How Steig Larson, Jo Nesbo and the very average Lee Child can rack up such sales and notoriety while this diamond languishes in the rough beggars belief.
The Lock Artist is one of the smartest, most original thrillers to pass my way in a very long time. It's not remotely formulaic. The central premise is genius. The characters leap off the page and Hamilton delivers tension and thrills in a highly literate, well balanced page turner. It won this years "Ian Fleming Silver Dagger" award and rightly so!
Buy this and recommend it to your friends. Perhaps together we can turn the great unwashed onto something brilliant!
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1 of 1 people found the following review helpful
4.0 out of 5 stars Lock Artist, 31 Jan. 2012
This review is from: The Lock Artist (Kindle Edition)
Hamilton's characters are a bit one-dimensional, but since the main character is a teenager -- and the remaining figures mimic a comic book approach, you're apt to forgive the shallowness. The flash-back and flash-forward chapters back-to-back in a span of only a few years is a bit over-staged; but you're apt to forgive that obvious dramatic technique as well, as the story is captivating enough to keep you guessing. You don't need the creepy godfather mentor who claims safes are like women (yes, he's actually in there) to appreciate the object of affection here. But I'll never look at key locks, padlocks, combination locks, and electronic keypads the same. Locksmiths ("boxmen") -- it turns out -- are cool. Make them non-talking teenagers, and they're downright heroic. Who'dda thought that combination would have worked?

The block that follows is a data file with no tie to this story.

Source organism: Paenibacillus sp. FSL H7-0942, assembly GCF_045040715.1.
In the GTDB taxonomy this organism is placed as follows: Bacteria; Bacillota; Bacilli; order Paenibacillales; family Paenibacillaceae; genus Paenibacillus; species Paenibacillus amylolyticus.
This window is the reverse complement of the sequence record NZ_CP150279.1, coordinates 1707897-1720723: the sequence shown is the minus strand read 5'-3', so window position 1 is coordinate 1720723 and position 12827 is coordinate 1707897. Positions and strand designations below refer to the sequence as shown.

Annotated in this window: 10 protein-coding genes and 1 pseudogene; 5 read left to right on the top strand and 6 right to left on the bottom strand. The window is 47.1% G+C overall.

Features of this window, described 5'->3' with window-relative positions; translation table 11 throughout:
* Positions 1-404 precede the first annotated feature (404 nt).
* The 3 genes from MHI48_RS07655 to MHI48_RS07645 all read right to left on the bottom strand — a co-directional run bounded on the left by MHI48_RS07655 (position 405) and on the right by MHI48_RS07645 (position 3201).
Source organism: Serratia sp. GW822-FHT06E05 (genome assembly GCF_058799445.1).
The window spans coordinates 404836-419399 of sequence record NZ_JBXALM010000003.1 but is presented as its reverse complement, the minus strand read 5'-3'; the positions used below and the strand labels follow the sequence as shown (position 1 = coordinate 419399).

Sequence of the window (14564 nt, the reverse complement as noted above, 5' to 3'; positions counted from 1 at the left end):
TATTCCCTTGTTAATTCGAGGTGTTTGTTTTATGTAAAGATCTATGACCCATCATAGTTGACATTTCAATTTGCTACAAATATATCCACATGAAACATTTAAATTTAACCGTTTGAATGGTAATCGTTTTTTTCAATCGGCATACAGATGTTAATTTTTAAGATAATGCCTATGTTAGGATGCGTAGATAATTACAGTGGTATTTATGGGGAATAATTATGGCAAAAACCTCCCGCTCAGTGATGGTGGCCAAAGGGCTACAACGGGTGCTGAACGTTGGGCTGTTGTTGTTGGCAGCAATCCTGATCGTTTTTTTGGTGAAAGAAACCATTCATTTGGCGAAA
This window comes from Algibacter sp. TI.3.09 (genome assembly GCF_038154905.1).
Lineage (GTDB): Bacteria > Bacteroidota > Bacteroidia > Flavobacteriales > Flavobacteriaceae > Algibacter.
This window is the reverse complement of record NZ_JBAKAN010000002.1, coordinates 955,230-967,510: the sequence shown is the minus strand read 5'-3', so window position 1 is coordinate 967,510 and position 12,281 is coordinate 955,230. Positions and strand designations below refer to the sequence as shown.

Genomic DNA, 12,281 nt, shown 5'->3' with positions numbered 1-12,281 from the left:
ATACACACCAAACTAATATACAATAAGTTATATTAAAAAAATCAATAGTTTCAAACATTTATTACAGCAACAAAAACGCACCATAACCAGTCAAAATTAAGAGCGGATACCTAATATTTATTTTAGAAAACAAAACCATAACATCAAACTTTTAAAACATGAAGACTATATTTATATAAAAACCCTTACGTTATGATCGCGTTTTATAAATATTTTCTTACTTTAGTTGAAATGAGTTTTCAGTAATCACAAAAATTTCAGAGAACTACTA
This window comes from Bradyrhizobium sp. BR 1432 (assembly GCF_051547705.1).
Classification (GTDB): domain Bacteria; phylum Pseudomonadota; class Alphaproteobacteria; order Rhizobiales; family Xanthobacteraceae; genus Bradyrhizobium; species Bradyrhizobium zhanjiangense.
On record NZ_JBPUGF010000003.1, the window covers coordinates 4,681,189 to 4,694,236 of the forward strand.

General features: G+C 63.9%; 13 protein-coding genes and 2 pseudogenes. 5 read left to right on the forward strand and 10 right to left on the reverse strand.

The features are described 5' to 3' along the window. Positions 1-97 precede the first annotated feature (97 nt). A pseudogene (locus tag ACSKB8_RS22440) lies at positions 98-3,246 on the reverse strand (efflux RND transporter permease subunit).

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1 of 1 people found the following review helpful
5.0 out of 5 stars Gripping, 17 Mar. 2011
This review is from: The Lock Artist (Paperback)